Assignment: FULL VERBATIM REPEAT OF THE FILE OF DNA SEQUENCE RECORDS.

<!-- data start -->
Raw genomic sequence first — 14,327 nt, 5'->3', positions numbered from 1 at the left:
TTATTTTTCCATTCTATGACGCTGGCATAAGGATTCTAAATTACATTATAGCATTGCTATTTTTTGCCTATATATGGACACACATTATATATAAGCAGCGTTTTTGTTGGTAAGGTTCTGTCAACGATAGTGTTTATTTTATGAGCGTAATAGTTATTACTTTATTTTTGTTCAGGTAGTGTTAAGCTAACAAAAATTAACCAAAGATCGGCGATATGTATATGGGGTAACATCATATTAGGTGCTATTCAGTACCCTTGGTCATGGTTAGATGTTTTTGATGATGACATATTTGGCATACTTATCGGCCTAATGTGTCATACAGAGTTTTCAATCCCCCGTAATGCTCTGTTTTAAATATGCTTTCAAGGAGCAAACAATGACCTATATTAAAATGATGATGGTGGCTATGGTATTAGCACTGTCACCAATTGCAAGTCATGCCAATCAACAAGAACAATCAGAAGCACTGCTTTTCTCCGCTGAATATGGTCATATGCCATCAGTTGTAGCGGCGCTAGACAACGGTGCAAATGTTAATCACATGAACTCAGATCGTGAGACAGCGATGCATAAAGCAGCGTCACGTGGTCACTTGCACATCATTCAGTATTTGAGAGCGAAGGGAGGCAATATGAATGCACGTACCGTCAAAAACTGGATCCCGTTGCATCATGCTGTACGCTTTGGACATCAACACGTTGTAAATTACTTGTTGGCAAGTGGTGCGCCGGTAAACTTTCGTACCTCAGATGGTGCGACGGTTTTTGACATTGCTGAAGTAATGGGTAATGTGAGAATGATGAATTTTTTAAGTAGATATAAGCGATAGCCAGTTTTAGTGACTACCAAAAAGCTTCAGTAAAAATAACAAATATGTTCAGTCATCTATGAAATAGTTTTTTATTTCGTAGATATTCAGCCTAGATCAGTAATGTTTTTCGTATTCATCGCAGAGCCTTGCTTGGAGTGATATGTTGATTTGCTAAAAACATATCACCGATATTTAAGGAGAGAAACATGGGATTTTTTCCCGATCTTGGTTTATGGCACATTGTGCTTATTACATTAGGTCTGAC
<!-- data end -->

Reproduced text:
Raw genomic sequence first — 14,327 nt, 5'->3', positions numbered from 1 at the left:
TTATTTTTCCATTCTATGACGCTGGCATAAGGATTCTAAATTACATTATAGCATTGCTATTTTTTGCCTATATATGGACACACATTATATATAAGCAGCGTTTTTGTTGGTAAGGTTCTGTCAACGATAGTGTTTATTTTATGAGCGTAATAGTTATTACTTTATTTTTGTTCAGGTAGTGTTAAGCTAACAAAAATTAACCAAAGATCGGCGATATGTATATGGGGTAACATCATATTAGGTGCTATTCAGTACCCTTGGTCATGGTTAGATGTTTTTGATGATGACATATTTGGCATACTTATCGGCCTAATGTGTCATACAGAGTTTTCAATCCCCCGTAATGCTCTGTTTTAAATATGCTTTCAAGGAGCAAACAATGACCTATATTAAAATGATGATGGTGGCTATGGTATTAGCACTGTCACCAATTGCAAGTCATGCCAATCAACAAGAACAATCAGAAGCACTGCTTTTCTCCGCTGAATATGGTCATATGCCATCAGTTGTAGCGGCGCTAGACAACGGTGCAAATGTTAATCACATGAACTCAGATCGTGAGACAGCGATGCATAAAGCAGCGTCACGTGGTCACTTGCACATCATTCAGTATTTGAGAGCGAAGGGAGGCAATATGAATGCACGTACCGTCAAAAACTGGATCCCGTTGCATCATGCTGTACGCTTTGGACATCAACACGTTGTAAATTACTTGTTGGCAAGTGGTGCGCCGGTAAACTTTCGTACCTCAGATGGTGCGACGGTTTTTGACATTGCTGAAGTAATGGGTAATGTGAGAATGATGAATTTTTTAAGTAGATATAAGCGATAGCCAGTTTTAGTGACTACCAAAAAGCTTCAGTAAAAATAACAAATATGTTCAGTCATCTATGAAATAGTTTTTTATTTCGTAGATATTCAGCCTAGATCAGTAATGTTTTTCGTATTCATCGCAGAGCCTTGCTTGGAGTGATATGTTGATTTGCTAAAAACATATCACCGATATTTAAGGAGAGAAACATGGGATTTTTTCCCGATCTTGGTTTATGGCACATTGTGCTTATTACATTAGGTCTGAC